Dr Shanti Gandhi, a great-grandson of Mahatma Gandhi, is seeking a second term in the Kansas House of Representatives from the 52nd District.
So far the Republican has no competition in the primary.
There is time till the end of May, Dr Gandhi said.
Last time, he won the primary in a three-cornered contest.
Though in the last election, he did not want the media to play up his connection with the Mahatma, many people now know about it after it was widely reported.
Dr Gandhi said he does not want to use the Mahatma for electioneering this time too.
“I am doing well and it (his first term) has been a worthwhile experience. All of the legislature and the leadership have been very gracious to me. I have been fortunate to make unfettered decisions since I did not have any major sponsors who helped me get elected,” Dr Gandhi said.
“I am impressed with the group of young Republican freshmen as part of a two-third majority in the House. However, I do not believe they are a rubberstamp majority and cannot be dubbed as a veto proof majority in any sense. Hence I am seeing real democracy at work in Kansas.”
He said, “I have not been a very productive legislator as I was busy learning how the system works in the first place.”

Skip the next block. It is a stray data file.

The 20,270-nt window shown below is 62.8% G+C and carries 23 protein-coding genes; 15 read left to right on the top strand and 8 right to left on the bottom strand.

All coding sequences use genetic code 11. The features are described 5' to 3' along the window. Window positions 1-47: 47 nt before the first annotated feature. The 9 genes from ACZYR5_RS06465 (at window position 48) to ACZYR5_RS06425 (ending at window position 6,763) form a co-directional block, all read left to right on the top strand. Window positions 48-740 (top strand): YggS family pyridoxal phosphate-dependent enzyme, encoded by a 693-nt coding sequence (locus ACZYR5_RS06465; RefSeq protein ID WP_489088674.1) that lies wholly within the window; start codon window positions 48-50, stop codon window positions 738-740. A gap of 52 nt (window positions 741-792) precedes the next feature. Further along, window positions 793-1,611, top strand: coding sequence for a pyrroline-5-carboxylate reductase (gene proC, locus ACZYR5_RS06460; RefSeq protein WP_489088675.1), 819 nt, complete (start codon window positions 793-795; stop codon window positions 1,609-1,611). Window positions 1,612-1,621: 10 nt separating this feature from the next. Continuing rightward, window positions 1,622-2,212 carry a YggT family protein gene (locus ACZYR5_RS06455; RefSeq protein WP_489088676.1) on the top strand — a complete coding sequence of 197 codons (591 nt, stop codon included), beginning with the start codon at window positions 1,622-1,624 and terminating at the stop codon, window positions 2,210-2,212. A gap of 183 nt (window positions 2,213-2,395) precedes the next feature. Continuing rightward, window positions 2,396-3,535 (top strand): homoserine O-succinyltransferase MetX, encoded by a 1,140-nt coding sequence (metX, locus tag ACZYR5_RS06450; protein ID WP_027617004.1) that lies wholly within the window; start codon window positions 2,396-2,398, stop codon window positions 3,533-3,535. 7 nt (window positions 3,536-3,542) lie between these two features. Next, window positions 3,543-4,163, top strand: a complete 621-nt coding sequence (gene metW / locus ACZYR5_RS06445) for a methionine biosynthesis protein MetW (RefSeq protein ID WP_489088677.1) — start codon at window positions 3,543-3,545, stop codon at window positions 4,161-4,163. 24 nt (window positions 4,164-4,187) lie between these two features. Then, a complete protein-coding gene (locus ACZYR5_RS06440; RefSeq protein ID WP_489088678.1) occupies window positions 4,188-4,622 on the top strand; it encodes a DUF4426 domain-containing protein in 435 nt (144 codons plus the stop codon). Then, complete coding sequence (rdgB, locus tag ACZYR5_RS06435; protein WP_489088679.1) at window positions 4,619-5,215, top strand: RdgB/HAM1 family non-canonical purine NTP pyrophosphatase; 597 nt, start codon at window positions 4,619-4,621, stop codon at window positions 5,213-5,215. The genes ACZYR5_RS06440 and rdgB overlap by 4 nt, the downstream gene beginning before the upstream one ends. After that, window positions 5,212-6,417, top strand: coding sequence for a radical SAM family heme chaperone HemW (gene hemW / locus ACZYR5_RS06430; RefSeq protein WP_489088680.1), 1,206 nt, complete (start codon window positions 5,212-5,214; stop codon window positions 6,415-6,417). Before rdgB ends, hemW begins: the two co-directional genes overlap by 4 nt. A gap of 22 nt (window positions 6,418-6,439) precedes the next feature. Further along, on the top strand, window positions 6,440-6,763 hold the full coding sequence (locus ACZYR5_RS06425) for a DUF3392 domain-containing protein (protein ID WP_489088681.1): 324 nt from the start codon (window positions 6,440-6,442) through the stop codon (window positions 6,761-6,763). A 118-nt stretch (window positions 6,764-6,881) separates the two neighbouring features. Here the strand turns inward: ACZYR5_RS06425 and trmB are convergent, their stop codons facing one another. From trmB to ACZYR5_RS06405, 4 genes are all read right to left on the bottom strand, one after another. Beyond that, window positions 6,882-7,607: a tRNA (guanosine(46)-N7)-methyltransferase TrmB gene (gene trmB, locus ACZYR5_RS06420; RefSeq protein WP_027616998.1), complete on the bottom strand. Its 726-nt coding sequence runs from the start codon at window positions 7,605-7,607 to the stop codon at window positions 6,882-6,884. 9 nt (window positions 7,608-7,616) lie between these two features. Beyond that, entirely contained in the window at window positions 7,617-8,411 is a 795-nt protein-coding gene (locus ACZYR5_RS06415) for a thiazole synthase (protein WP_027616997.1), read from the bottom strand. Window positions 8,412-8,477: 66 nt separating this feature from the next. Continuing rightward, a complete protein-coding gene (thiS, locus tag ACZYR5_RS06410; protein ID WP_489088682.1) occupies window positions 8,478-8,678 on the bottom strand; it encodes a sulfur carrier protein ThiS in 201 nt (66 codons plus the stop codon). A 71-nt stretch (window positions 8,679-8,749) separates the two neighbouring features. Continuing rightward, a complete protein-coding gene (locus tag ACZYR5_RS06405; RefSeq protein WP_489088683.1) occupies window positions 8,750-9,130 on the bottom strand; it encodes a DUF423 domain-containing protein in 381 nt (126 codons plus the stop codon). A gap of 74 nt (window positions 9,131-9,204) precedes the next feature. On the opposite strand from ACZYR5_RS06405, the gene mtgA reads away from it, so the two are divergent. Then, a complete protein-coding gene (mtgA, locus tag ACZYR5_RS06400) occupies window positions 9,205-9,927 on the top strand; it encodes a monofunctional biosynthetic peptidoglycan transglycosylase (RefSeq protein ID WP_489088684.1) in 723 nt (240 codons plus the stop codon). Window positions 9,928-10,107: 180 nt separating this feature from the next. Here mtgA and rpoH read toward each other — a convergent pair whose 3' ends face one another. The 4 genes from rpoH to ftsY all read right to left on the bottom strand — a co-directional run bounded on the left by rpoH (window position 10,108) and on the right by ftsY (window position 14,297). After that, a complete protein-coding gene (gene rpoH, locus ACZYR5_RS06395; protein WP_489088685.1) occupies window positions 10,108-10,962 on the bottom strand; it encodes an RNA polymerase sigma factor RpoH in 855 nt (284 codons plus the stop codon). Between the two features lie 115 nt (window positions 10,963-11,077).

As for the coming election he has no promises to make unlike other politicians.
“I do not believe in making any promises since I have no way to know that I can keep them,” Dr Gandhi said.
He added that he was closely following the Lok Sabha elections in India. He hoped that Rajmohan Gandhi, Mahatma Gandhi’s grandson and an Aam Aadmi Party candidate in Delhi, would do well.
“Thanks to India Abroad for keeping us abreast about the world’s biggest election. The results I believe will affect the whole world,” he added.
Dr Gandhi’s father, Kantilal was the son of Harilal, who rebelled against his father, the Mahatma.
Dr Gandhi came to the United States in 1967, as a medical graduate from GrantMedicalCollege in Mumbai.
‘A hospital in Youngstown, Ohio, offered me an internship position and my father encouraged me to take it. My parents were not rich by any means, and I wasn’t either. Fortunately, the hospital agreed to loan me the airfare, and that is how I landed in the US. It was my first flight,’ he noted.
He met his wife Susan, a registered nurse in Youngstown, Ohio, and they married in 1969.
Three of their daughters were born in Michigan, while he was in training there.
‘During those six years my annual salary went up from approximately $5000 to $8000 in the final year. We managed to live within our means and paid the taxes too,’ he said, adding that whether it was a family or state fiscal control was important. Otherwise the country would experience what Greece or Spain went through.
“We should learn to live within the means,” he said.
As a heart surgeon for 33 years, Dr Gandhi said he was worried that the US was lagging behind in medical research and innovations.
His wife is a Methodist and regularly attends The First United Methodist Church in Topeka and sings in the choir. He has a younger brother Pradeep Gandhi, an accountant working in Washington, DC.